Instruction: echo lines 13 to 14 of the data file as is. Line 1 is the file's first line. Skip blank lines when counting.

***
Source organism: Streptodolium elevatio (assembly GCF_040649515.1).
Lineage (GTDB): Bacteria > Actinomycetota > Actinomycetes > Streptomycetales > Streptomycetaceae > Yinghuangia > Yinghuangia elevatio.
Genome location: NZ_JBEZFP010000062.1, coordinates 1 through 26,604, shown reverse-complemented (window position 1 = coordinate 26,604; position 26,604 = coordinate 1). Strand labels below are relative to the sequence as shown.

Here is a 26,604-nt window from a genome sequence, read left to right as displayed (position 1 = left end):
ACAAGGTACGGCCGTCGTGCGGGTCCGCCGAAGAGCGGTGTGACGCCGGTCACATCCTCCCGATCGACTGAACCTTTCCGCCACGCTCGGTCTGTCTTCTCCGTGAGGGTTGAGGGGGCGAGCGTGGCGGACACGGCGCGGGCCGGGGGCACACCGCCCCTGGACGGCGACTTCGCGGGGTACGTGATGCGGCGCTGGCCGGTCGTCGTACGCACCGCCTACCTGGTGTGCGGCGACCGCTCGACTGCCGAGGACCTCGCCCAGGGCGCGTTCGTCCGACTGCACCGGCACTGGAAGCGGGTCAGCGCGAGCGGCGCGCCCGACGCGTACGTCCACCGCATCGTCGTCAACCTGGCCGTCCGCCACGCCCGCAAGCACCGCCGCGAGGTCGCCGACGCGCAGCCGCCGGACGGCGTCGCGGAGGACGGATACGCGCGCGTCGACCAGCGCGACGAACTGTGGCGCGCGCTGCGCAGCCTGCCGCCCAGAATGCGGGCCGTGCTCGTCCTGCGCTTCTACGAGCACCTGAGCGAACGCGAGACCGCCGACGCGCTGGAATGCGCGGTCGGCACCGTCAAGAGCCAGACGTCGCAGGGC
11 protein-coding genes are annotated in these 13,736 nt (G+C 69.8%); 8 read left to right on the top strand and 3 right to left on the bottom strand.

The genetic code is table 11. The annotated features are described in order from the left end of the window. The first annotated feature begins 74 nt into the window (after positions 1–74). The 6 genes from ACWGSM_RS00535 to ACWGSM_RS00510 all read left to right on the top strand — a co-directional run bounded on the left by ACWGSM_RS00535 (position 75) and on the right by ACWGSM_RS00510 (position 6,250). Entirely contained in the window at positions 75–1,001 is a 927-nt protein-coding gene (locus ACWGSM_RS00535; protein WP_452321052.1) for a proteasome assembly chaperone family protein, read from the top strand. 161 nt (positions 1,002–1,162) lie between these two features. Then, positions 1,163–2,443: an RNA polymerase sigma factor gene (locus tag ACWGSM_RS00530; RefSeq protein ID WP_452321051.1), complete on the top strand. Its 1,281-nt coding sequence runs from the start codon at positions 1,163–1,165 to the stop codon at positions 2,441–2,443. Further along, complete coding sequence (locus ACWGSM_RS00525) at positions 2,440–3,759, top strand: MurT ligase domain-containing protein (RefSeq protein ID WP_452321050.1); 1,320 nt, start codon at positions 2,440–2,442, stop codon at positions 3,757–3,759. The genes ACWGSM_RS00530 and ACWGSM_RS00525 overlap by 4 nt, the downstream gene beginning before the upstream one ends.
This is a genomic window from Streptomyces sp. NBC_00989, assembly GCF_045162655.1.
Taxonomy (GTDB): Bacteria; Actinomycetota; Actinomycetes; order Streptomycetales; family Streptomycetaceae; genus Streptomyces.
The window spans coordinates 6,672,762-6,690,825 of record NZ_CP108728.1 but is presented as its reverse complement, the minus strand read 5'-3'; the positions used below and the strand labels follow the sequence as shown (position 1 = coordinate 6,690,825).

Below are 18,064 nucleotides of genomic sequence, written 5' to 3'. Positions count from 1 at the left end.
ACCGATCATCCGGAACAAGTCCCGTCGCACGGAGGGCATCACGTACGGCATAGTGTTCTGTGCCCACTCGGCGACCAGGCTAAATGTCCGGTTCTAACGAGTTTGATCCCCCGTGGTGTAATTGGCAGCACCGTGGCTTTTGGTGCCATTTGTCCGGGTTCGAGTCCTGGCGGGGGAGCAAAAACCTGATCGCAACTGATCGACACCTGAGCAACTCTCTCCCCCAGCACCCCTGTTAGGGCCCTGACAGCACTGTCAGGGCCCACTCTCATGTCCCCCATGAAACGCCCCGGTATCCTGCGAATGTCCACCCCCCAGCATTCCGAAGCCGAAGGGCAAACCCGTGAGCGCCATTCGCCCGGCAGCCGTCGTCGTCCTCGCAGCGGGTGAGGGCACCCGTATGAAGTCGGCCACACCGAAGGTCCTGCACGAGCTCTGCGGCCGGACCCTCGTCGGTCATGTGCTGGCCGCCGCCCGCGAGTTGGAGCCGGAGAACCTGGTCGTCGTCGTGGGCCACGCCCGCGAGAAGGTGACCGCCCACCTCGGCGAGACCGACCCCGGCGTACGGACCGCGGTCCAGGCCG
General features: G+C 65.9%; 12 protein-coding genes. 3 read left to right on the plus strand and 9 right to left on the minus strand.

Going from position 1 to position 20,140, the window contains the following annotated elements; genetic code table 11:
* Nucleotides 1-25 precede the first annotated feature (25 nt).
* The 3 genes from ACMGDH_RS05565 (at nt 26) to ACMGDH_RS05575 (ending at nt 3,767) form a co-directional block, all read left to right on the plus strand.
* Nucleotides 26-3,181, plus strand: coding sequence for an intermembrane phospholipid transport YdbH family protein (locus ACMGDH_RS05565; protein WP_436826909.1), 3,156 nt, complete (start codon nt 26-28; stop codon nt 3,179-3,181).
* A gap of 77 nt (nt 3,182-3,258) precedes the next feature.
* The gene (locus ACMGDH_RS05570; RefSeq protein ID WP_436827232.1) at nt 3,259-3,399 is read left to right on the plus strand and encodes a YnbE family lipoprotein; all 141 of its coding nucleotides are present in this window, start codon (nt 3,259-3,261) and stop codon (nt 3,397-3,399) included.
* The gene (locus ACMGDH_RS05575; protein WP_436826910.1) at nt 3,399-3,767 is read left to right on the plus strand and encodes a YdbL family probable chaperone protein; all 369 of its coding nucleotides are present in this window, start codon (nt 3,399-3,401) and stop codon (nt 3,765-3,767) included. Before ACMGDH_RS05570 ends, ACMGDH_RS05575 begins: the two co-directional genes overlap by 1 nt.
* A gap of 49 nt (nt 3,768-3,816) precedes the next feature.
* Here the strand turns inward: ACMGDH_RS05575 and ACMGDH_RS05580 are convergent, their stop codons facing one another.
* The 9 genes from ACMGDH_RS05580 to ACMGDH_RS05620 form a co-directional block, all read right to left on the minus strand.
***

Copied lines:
General features: G+C 65.9%; 12 protein-coding genes. 3 read left to right on the plus strand and 9 right to left on the minus strand.

Going from position 1 to position 20,140, the window contains the following annotated elements; genetic code table 11: